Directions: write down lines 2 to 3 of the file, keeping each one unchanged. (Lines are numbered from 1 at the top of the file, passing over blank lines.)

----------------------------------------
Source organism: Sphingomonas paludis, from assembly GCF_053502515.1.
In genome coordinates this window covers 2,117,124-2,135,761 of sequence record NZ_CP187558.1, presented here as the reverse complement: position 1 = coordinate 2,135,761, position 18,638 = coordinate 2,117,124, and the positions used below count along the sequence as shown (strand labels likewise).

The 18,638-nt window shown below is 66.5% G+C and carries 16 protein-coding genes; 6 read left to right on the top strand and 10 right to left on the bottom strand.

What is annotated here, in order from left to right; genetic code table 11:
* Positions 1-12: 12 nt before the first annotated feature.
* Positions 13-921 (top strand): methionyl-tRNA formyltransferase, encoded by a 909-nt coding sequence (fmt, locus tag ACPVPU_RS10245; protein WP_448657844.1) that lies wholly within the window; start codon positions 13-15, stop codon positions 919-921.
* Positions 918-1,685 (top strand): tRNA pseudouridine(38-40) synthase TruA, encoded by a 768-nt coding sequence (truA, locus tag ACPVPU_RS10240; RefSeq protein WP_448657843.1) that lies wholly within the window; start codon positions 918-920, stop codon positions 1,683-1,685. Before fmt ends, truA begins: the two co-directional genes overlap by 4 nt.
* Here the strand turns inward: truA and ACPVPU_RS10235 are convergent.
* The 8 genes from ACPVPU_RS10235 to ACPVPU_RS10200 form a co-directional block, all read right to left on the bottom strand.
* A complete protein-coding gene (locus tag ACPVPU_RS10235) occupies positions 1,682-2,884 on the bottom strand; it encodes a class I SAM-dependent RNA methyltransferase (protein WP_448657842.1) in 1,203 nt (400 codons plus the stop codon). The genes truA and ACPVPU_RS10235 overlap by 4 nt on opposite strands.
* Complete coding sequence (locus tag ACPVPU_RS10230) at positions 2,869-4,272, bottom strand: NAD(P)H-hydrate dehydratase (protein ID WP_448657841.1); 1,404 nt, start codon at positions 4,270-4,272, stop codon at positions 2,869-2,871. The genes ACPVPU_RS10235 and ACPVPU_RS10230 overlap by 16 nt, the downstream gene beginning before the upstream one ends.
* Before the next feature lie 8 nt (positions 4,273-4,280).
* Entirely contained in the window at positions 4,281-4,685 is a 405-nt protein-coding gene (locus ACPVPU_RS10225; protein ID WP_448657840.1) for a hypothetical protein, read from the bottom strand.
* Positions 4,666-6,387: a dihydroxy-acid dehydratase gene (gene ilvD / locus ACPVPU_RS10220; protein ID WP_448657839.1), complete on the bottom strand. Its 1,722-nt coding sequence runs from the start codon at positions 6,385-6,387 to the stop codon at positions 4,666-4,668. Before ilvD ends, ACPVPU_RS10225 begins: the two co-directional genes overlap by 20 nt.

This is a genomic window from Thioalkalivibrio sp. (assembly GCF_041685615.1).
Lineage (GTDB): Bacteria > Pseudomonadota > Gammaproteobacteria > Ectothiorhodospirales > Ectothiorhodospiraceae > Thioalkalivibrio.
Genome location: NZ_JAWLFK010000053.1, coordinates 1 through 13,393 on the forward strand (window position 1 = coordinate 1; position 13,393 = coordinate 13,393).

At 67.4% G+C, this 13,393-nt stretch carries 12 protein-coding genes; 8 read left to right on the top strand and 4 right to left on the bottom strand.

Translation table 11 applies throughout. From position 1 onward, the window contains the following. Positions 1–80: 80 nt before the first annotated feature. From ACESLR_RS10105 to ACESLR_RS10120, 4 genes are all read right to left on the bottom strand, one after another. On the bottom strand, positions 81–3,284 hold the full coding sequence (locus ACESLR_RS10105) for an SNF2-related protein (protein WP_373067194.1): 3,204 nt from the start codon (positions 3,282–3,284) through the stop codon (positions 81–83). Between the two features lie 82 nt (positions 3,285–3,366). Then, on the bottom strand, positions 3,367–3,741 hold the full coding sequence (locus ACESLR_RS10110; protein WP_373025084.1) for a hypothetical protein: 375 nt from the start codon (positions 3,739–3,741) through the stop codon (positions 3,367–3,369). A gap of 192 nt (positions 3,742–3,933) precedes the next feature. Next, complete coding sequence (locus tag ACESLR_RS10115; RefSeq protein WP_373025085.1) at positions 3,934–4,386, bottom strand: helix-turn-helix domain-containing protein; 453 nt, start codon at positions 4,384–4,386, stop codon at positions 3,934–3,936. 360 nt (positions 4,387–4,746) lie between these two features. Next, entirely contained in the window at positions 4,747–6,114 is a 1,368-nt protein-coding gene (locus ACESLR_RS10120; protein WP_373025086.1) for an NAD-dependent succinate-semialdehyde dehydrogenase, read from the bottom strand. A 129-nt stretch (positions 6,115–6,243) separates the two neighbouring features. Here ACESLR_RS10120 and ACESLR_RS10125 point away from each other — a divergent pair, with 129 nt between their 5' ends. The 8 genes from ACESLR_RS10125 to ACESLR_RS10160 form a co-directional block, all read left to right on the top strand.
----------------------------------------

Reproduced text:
In genome coordinates this window covers 2,117,124-2,135,761 of sequence record NZ_CP187558.1, presented here as the reverse complement: position 1 = coordinate 2,135,761, position 18,638 = coordinate 2,117,124, and the positions used below count along the sequence as shown (strand labels likewise).

The 18,638-nt window shown below is 66.5% G+C and carries 16 protein-coding genes; 6 read left to right on the top strand and 10 right to left on the bottom strand.